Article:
22 September 2016
Charity Calls For Review of Children’s Mental Health Services Following Schoolboy’s Death
A charity is calling for an urgent review of children’s mental health services after a coroner ruled that a hospital’s failings led to a schoolboy’s death.
Christopher Brennan, 15, died after being found unconscious at Bethlem Royal Hospital in south London in August 2014, six weeks after he was admitted for self-harm and mental health problems.
He had a history of self-harm and suffered a deterioration in his mental health over the two years prior to his death.
An inquest at South London Coroner’s Court found that staff became “desensitised” to his self-harm.
He was also allowed access to a number of items in hospital which he used to self-harm. Furthermore, the coroner also found that no formal risk assessment had been carried out during his stay and that there was no care plan in place.
Coroner, Selena Lynch, said: "Christopher's actions were in part because of cumulative and continuing failures in risk assessment and management. His death was contributed to by neglect."
According to INQUEST, the charity supporting his family, Christopher was one of at least 11 young people to die in psychiatric units in England between 2010 and 2014.
In a statement released to the Press Association following the inquest, Christopher's family said: “Losing our beloved son and brother when he was just 15 years old was so painful. Losing him as a result of the hospital's failure to protect his life is unbearable.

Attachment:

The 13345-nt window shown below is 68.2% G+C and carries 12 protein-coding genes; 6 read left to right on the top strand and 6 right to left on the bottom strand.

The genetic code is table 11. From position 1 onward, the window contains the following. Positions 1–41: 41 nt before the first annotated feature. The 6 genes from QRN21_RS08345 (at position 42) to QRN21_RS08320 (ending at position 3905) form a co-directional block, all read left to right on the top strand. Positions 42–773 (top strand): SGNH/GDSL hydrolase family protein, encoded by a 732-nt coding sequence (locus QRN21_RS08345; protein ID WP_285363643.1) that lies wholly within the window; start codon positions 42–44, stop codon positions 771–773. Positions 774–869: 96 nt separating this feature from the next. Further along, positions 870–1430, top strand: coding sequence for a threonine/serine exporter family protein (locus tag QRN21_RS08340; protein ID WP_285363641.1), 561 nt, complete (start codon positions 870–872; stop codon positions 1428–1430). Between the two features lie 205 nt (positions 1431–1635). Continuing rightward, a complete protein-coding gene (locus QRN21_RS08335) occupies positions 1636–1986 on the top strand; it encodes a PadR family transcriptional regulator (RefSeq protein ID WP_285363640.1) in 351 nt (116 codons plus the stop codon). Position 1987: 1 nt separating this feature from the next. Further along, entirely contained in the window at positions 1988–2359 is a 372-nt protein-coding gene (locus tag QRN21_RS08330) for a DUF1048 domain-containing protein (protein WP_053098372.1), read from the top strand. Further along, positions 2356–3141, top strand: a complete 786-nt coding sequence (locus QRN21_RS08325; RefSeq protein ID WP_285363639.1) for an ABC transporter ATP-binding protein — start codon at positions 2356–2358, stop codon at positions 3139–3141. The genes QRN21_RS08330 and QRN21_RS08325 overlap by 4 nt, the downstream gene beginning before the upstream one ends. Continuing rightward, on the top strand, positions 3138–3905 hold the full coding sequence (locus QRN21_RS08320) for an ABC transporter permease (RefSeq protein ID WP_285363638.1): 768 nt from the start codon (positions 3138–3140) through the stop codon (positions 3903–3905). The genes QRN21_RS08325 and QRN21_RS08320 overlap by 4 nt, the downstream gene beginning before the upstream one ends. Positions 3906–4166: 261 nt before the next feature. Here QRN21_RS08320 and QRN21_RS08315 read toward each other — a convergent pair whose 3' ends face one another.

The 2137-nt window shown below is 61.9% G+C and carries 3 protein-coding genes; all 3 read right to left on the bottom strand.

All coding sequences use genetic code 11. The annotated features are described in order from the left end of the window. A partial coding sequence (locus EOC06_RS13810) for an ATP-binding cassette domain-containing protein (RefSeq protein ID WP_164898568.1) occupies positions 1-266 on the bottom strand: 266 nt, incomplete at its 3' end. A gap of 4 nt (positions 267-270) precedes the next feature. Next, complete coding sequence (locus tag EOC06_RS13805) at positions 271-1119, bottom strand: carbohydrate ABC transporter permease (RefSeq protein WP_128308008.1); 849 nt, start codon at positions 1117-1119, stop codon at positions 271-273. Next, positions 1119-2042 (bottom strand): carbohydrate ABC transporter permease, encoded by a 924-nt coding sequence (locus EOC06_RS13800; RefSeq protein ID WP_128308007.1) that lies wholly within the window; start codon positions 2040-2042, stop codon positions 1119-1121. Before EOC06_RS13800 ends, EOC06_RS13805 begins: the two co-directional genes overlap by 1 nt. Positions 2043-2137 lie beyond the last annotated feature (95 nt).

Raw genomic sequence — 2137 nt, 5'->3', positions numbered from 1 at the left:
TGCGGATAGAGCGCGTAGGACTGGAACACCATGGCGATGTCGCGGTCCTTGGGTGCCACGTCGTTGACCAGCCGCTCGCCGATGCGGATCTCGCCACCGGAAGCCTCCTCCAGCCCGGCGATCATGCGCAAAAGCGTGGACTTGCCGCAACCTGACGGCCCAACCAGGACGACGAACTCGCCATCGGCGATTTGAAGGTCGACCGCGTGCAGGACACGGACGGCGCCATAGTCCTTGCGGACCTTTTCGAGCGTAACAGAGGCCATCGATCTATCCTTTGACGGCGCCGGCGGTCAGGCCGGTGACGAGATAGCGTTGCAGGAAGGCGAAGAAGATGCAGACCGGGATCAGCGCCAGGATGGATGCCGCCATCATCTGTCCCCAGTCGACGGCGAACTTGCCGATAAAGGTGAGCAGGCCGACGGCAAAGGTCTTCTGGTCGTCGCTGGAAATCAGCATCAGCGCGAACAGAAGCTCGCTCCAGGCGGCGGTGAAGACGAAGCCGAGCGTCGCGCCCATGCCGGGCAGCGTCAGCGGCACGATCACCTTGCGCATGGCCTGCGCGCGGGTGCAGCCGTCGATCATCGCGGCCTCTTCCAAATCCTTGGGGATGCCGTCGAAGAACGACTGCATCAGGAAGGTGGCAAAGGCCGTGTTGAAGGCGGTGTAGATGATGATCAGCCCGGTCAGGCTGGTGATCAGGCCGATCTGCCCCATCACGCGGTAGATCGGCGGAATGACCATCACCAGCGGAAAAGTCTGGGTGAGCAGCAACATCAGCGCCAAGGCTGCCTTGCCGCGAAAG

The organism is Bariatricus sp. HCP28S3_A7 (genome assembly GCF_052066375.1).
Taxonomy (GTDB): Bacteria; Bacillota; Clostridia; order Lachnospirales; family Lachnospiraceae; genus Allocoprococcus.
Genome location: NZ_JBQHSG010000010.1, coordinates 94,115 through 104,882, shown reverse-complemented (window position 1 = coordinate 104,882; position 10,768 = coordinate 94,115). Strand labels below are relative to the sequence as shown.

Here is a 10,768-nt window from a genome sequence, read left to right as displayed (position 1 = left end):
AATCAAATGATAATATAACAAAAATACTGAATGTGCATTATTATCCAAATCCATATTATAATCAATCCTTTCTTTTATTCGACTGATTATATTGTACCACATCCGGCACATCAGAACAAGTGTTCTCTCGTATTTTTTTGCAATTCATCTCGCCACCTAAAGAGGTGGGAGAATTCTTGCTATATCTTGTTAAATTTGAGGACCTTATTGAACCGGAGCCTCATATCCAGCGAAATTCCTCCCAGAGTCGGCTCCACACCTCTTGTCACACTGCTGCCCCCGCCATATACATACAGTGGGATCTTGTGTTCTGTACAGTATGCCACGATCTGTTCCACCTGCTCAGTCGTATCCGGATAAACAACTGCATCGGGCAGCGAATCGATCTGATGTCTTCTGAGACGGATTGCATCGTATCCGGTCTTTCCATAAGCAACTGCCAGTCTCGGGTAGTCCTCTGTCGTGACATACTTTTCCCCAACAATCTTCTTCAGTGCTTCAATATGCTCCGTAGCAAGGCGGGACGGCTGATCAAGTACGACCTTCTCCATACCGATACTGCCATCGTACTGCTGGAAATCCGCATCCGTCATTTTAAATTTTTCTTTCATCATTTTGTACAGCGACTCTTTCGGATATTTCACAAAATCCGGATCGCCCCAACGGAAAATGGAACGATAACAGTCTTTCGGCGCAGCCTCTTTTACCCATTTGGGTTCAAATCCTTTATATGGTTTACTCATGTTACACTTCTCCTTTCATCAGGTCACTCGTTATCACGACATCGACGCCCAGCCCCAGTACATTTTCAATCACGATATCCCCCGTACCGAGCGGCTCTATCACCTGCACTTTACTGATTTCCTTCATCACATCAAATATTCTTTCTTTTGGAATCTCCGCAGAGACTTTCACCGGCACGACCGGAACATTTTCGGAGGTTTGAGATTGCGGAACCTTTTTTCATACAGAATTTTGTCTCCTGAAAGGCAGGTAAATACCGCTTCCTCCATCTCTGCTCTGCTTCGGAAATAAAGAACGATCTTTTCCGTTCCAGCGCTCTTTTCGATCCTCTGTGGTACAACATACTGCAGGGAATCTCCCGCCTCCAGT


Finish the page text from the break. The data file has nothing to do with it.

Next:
“Chris will never be forgotten and no other child should be allowed to die in this way.”
Director of INQUEST, Deborah Coles, added: "The lack of resourcing of child and adolescent mental health services across the country is a national scandal.
"The only possible response to this case and the growing public outcry and disquiet around mental health services for children and young people is for an urgent independent review. We call upon the Government to now take this necessary step."
A spokesperson for South London and Maudsley NHS Foundation Trust, which runs Bethlem hospital, said: "Areas of learning for the Trust were identified through a serious incident investigation and we have carefully reviewed our procedures accordingly.
"More recently, the service has been inspected by the Care Quality Commission and care was found to be of a 'good' standard. We hope this offers some reassurance to the family that lessons have been learnt from this very tragic event.”
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